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All you need to know about making an offer

All you need to know about making an offer

Have you found your dream home or are you just starting your property search? Wherever you are on your home buying journey, it’s important to know the ins and outs of making an offer. Buying a home is one of the biggest purchases in your life and while it’s an exciting experience, it can also be nerve-wracking, especially if it’s your first time. There are some important steps to take before you make an offer as the process is different for properties for sale by private treaty versus those up for auction.

Here’s our step-by-step guide:


One of the first things you need to do is make sure your finances are organised. It’s best to have your finance pre-approved before you start house hunting, so you are able to act immediately when you find the right property. You need to be clear on how much you can borrow and spend, taking into consideration your deposit, stamp duty and legal costs. If you haven’t yet obtained a pre-approval from a bank, you may be able to make your offer subject to finance. If you’re planning to attend an auction, you will need to be confident that your finances are in place and your deposit ready for auction day.

Keep in mind that sellers will usually not entertain offers subject to circumstances beyond your control, such as the sale of another property.

Inspect the property

It’s important to inspect the property thoroughly before making any offers. Look at room configurations, take measurements where necessary, make notes and write down any questions you might have for the selling agent. The more information you gather early on, the quicker the process will be when you make an offer. A thorough inspection will also help to give you an idea of value as you compare properties.

Contracts and reports

Ensure you obtain a copy of the contract, and if you are unsure about this document or have any queries, have it examined by your conveyancer or solicitor before making an offer. If purchasing a property in the ACT, the contract contains copies of the building, pest and energy reports. It is advisable to go over these thoroughly, as it is important to be aware of any restrictions or issues associated with the property. This will then give you the opportunity to present your offer subject to certain terms and conditions to cater for any foreseeable costs or repairs in the future.

How much to offer

Before making an offer, you must decide the maximum limit you are willing to spend on the property. Your first offer may be less than what the bank has approved you for.

It’s important to understand the market and the value of properties in the neighbourhood, the popularity of the suburb you are looking at buying into, as well as looking at what is currently on the market and what has recently sold.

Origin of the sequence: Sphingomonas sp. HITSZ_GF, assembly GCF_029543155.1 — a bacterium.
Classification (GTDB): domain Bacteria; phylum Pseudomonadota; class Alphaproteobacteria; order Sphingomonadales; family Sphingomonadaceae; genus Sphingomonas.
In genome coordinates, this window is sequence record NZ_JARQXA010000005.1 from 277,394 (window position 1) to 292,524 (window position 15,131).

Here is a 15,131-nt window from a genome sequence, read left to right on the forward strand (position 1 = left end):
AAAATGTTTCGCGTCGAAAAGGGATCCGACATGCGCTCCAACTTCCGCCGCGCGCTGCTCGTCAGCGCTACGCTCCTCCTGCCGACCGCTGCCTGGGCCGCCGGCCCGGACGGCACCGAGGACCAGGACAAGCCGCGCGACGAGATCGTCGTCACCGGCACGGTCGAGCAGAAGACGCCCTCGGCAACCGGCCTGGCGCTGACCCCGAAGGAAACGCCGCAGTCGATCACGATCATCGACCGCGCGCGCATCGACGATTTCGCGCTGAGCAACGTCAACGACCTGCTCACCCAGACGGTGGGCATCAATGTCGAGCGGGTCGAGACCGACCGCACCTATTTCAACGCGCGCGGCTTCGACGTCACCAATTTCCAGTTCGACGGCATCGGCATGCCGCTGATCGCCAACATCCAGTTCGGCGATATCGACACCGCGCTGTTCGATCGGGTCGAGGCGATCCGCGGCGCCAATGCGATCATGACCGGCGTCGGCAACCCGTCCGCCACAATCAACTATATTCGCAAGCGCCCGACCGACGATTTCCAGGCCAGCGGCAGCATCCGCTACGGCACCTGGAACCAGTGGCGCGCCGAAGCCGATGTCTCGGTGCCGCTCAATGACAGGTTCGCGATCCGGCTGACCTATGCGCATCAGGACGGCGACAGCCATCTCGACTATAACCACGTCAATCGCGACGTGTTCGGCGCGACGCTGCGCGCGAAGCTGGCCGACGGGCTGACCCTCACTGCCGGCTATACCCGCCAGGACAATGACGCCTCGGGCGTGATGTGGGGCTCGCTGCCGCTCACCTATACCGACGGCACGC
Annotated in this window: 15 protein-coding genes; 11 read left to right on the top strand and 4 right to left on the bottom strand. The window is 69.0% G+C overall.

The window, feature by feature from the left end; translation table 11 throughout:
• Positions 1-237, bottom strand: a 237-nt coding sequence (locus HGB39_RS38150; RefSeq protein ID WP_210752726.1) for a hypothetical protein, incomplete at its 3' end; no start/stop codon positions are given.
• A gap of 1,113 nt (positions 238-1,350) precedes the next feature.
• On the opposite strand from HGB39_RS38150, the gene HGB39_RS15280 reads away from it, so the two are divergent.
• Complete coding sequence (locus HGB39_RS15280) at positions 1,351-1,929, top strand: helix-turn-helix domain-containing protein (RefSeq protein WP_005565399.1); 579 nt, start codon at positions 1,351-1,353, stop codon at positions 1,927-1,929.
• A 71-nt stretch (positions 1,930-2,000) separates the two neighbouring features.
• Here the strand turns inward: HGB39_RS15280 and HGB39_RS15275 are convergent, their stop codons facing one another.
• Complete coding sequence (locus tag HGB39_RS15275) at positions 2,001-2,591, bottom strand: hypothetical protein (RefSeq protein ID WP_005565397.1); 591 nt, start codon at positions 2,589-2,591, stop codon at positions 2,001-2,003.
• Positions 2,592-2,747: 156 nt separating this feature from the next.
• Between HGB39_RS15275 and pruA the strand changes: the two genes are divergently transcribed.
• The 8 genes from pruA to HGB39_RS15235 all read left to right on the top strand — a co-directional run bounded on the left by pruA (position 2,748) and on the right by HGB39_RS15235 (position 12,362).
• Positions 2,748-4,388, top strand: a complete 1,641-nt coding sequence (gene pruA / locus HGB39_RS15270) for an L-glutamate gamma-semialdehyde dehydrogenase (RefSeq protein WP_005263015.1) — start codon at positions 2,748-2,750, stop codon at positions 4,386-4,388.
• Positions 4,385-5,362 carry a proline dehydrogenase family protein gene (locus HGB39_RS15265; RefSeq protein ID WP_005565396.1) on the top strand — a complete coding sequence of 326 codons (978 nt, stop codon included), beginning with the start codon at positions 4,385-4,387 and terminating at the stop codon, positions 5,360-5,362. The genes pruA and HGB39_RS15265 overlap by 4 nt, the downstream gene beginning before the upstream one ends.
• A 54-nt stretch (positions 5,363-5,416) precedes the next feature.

If you intend to make an offer it is advisable to tell the selling agent of your interest. Perhaps ask the agent questions about whether you have competition with other buyers, if there have been any other offers on the property (and why they were rejected), and how long the property has been on the market.

Settlement terms

Before making an offer, you need to be clear on your preferred settlement period. Be sure to discuss these with the selling agent to ensure your needs can be met, or to see if there is room to negotiate. Terms can include how long you would like settlement to be (e.g. 30, 60, 90 days) as it may be different from what the seller is looking for. Also, will your offer be subject to any inclusions (e.g. furniture, dishwasher), or changes to the property (e.g. repairs or additions)?

Making an offer

Once you have done the necessary research and your questions are answered, the process of making an offer is actually very simple.

For properties for sale by private treaty, offers can be made verbally or in writing. Simply contact the selling agent and tell them what you’re willing to pay. The agent will then liaise with the seller and get back to you. You should usually receive a response within 24 hours.

Don’t fret if your first offer isn’t accepted. This is not uncommon. If you can increase your offer, continue to negotiate further with the selling agent.

Some agencies may require a small holding deposit when the offer is made which can help establish goodwill.

For properties for sale by auction, there are some cases where the seller may consider taking offers prior to the auction date. It is worth asking the agent about this to be prepared if another party makes a pre-auction offer and you need to respond quickly.

After inspecting the property, it is advisable to tell the agent of your interest. This ensures you will be advised of any pre-auction day offers made by other prospective buyers.

Given the timeframe for an auction and the necessity for pre-auction buyers to be thoroughly qualified, most agents will request that pre-auction offers are submitted in the form of a completed purchase contract with attached deposit. This will also present your offer to the seller in the most attractive light. Be sure if you do this that you put a time limit on the acceptance of your offer, say 48 hours.

If such an offer is accepted, the exchange of contract is immediate and it’s time to celebrate!

Most importantly, be prepared to pay a fair price for the right property.

Blackshaw Corporate

27 Bougainville Street
Manuka ACT 2603